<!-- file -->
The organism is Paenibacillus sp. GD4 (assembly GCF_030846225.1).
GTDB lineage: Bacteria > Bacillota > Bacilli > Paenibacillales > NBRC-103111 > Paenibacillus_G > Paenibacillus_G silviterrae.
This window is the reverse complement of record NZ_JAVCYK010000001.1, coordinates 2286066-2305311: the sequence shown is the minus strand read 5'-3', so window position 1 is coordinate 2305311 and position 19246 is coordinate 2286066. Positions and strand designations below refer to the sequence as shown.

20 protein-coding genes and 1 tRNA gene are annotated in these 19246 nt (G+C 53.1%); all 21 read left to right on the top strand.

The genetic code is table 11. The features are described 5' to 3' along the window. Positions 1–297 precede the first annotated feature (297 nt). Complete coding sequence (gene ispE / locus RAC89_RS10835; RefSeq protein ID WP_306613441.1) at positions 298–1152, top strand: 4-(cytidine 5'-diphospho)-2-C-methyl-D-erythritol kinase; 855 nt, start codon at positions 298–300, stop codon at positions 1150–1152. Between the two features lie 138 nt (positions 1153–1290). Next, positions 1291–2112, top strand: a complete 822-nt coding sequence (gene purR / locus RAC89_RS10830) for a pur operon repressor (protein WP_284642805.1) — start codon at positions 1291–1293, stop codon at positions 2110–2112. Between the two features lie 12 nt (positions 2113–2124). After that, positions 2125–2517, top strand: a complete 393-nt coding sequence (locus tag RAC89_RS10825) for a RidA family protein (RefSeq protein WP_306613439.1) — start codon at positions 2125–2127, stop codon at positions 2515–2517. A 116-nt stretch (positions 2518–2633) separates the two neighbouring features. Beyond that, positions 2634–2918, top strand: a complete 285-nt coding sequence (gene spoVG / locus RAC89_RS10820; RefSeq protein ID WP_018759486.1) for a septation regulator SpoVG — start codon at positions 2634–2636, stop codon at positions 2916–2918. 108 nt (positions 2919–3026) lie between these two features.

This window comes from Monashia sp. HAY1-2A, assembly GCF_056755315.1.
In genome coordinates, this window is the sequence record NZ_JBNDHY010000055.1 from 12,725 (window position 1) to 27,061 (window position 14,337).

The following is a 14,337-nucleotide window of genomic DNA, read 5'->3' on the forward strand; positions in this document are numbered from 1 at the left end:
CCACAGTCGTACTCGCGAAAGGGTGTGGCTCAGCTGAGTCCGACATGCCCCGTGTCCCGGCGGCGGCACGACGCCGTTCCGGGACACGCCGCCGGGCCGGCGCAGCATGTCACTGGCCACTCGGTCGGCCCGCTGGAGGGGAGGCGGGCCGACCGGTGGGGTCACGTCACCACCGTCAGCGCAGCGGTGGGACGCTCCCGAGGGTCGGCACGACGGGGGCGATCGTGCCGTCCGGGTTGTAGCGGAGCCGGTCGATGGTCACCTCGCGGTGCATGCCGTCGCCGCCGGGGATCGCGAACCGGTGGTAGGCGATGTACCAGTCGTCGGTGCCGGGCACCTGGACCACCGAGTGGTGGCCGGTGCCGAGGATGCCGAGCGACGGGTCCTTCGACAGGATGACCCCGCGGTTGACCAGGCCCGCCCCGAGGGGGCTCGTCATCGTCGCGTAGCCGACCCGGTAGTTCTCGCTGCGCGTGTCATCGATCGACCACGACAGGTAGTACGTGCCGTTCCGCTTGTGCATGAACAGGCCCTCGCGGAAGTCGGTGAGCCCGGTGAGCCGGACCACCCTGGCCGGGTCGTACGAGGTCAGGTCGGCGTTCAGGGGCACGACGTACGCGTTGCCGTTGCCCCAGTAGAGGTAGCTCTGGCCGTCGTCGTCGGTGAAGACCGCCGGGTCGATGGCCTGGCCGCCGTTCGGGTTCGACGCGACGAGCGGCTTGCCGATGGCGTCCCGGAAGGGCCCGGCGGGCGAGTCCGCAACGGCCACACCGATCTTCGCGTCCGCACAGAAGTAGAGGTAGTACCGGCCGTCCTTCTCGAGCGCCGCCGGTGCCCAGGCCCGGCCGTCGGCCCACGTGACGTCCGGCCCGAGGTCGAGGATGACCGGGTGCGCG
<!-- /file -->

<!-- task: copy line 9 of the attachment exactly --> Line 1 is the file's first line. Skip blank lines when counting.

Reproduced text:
CCACAGTCGTACTCGCGAAAGGGTGTGGCTCAGCTGAGTCCGACATGCCCCGTGTCCCGGCGGCGGCACGACGCCGTTCCGGGACACGCCGCCGGGCCGGCGCAGCATGTCACTGGCCACTCGGTCGGCCCGCTGGAGGGGAGGCGGGCCGACCGGTGGGGTCACGTCACCACCGTCAGCGCAGCGGTGGGACGCTCCCGAGGGTCGGCACGACGGGGGCGATCGTGCCGTCCGGGTTGTAGCGGAGCCGGTCGATGGTCACCTCGCGGTGCATGCCGTCGCCGCCGGGGATCGCGAACCGGTGGTAGGCGATGTACCAGTCGTCGGTGCCGGGCACCTGGACCACCGAGTGGTGGCCGGTGCCGAGGATGCCGAGCGACGGGTCCTTCGACAGGATGACCCCGCGGTTGACCAGGCCCGCCCCGAGGGGGCTCGTCATCGTCGCGTAGCCGACCCGGTAGTTCTCGCTGCGCGTGTCATCGATCGACCACGACAGGTAGTACGTGCCGTTCCGCTTGTGCATGAACAGGCCCTCGCGGAAGTCGGTGAGCCCGGTGAGCCGGACCACCCTGGCCGGGTCGTACGAGGTCAGGTCGGCGTTCAGGGGCACGACGTACGCGTTGCCGTTGCCCCAGTAGAGGTAGCTCTGGCCGTCGTCGTCGGTGAAGACCGCCGGGTCGATGGCCTGGCCGCCGTTCGGGTTCGACGCGACGAGCGGCTTGCCGATGGCGTCCCGGAAGGGCCCGGCGGGCGAGTCCGCAACGGCCACACCGATCTTCGCGTCCGCACAGAAGTAGAGGTAGTACCGGCCGTCCTTCTCGAGCGCCGCCGGTGCCCAGGCCCGGCCGTCGGCCCACGTGACGTCCGGCCCGAGGTCGAGGATGACCGGGTGCGCG